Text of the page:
That link above will show some good power supplies. IntComex went from having EVGA as an option to only having XTech. You’ll note that XTech isn’t even on the list. None of the better brands like those listed below can be found in Jamaica.
The above list isn’t comprehensive, but it shows what the options are. Cooler Master is on the list in the link multiple times – and it’s no longer available easily at Campbells. You’d ideally want at least an 80 plus bronze power supply – I’ve no seen that on XTech at any point.
Something you can do. Find someone – a store or otherwise – that has a good quality dead power supply. If they have a 500W – compare it with a 700W Xtech. I guarantee you that any smaller output PSU from one of the companies in the link above, will weigh twice or more than a 700W or higher XTech PSU.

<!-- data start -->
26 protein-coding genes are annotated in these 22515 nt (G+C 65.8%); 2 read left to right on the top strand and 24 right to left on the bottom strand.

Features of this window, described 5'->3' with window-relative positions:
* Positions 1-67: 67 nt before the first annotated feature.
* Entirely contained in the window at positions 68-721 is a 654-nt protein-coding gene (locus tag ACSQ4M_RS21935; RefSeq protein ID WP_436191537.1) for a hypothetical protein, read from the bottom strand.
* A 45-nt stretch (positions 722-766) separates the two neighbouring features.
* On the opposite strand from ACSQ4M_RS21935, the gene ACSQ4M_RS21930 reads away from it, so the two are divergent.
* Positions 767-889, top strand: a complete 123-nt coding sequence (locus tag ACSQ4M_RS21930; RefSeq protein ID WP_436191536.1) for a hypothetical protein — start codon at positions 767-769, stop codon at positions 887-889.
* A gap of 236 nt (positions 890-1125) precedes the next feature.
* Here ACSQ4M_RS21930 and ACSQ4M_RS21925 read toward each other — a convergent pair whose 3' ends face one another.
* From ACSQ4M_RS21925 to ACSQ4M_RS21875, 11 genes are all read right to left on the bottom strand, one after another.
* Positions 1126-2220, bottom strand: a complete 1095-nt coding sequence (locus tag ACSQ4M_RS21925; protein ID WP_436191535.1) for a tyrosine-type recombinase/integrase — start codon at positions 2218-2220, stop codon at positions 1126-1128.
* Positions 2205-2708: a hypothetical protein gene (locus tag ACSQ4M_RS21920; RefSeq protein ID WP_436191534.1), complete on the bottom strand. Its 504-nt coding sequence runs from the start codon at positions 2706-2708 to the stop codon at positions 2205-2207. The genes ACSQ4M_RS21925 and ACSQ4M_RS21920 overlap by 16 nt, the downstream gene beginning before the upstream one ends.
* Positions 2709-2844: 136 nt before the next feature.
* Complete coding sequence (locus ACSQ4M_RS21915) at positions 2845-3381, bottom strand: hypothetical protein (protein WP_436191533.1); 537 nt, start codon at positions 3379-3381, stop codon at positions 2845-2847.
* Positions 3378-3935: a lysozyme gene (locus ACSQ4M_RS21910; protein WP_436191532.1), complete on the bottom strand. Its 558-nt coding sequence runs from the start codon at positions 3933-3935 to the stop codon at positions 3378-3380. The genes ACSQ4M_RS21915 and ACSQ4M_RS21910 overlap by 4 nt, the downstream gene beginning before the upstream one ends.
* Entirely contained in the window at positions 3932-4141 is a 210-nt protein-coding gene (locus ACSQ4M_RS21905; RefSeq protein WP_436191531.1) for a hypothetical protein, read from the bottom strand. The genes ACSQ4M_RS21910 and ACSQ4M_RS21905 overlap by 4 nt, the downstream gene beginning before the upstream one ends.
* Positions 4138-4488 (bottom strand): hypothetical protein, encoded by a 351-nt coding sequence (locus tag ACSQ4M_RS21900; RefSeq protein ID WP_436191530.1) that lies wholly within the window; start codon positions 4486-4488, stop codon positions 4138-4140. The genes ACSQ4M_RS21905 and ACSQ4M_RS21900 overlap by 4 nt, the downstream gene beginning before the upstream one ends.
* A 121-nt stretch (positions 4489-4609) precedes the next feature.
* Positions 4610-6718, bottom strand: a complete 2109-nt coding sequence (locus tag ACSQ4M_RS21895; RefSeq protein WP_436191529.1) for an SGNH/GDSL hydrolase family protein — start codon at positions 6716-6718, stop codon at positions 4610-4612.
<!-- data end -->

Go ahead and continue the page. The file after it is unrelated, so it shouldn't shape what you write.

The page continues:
Does the weight matter? Not really. But it shows the difference in the quality and number of components used. The use of the PSU here is just one of the areas. No good motherboards, RAM or CPUs are easily available anymore. Everything has to be purchased online. And the best part? If it costs more than USD$50 the customs will slap you with their fees. This is retarded considering that the duty-free amount when you physically travel is USD$500 last I checked. Especially for IT parts – they should allow for a greater threshold.
I think I’ll leave that there where it is. There’s not much else to say. Where IntComex is concerned – the options are horrible – the pricing is no longer as pocket-friendly as it was – oh! I forgot! They’ve now locked things so you have to meet a certain purchase criteria before you can get membership. So if you’re not a business and moving a certain volume – you can’t buy from them. Neat huh?
My recommendation is to find a tech or friend that is in tech. Pay something to have them locate what you need online if it’s a full build – or just ask for a recommendation if it’s a single part. Get a good UPS – not FORZA – and protect your investment as much as possible.